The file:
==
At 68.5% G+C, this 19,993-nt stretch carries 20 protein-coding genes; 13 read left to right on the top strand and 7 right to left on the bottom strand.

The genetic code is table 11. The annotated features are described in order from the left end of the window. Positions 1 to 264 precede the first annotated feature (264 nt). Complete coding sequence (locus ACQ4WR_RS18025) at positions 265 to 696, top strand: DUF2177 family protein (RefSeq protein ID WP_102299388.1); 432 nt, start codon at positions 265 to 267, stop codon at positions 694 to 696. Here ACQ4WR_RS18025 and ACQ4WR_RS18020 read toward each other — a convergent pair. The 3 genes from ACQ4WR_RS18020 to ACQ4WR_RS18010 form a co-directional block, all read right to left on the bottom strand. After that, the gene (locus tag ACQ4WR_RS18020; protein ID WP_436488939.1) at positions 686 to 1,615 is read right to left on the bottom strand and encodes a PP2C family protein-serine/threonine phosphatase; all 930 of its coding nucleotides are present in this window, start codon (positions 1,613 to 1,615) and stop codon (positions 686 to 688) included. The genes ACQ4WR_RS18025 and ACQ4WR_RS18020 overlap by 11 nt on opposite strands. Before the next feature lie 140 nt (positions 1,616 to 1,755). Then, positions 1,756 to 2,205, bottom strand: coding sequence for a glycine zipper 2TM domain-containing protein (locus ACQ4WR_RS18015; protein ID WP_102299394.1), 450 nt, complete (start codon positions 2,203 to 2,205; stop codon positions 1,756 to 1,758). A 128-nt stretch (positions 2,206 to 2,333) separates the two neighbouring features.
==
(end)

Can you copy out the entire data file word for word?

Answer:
At 68.5% G+C, this 19,993-nt stretch carries 20 protein-coding genes; 13 read left to right on the top strand and 7 right to left on the bottom strand.

The genetic code is table 11. The annotated features are described in order from the left end of the window. Positions 1 to 264 precede the first annotated feature (264 nt). Complete coding sequence (locus ACQ4WR_RS18025) at positions 265 to 696, top strand: DUF2177 family protein (RefSeq protein ID WP_102299388.1); 432 nt, start codon at positions 265 to 267, stop codon at positions 694 to 696. Here ACQ4WR_RS18025 and ACQ4WR_RS18020 read toward each other — a convergent pair. The 3 genes from ACQ4WR_RS18020 to ACQ4WR_RS18010 form a co-directional block, all read right to left on the bottom strand. After that, the gene (locus tag ACQ4WR_RS18020; protein ID WP_436488939.1) at positions 686 to 1,615 is read right to left on the bottom strand and encodes a PP2C family protein-serine/threonine phosphatase; all 930 of its coding nucleotides are present in this window, start codon (positions 1,613 to 1,615) and stop codon (positions 686 to 688) included. The genes ACQ4WR_RS18025 and ACQ4WR_RS18020 overlap by 11 nt on opposite strands. Before the next feature lie 140 nt (positions 1,616 to 1,755). Then, positions 1,756 to 2,205, bottom strand: coding sequence for a glycine zipper 2TM domain-containing protein (locus ACQ4WR_RS18015; protein ID WP_102299394.1), 450 nt, complete (start codon positions 2,203 to 2,205; stop codon positions 1,756 to 1,758). A 128-nt stretch (positions 2,206 to 2,333) separates the two neighbouring features.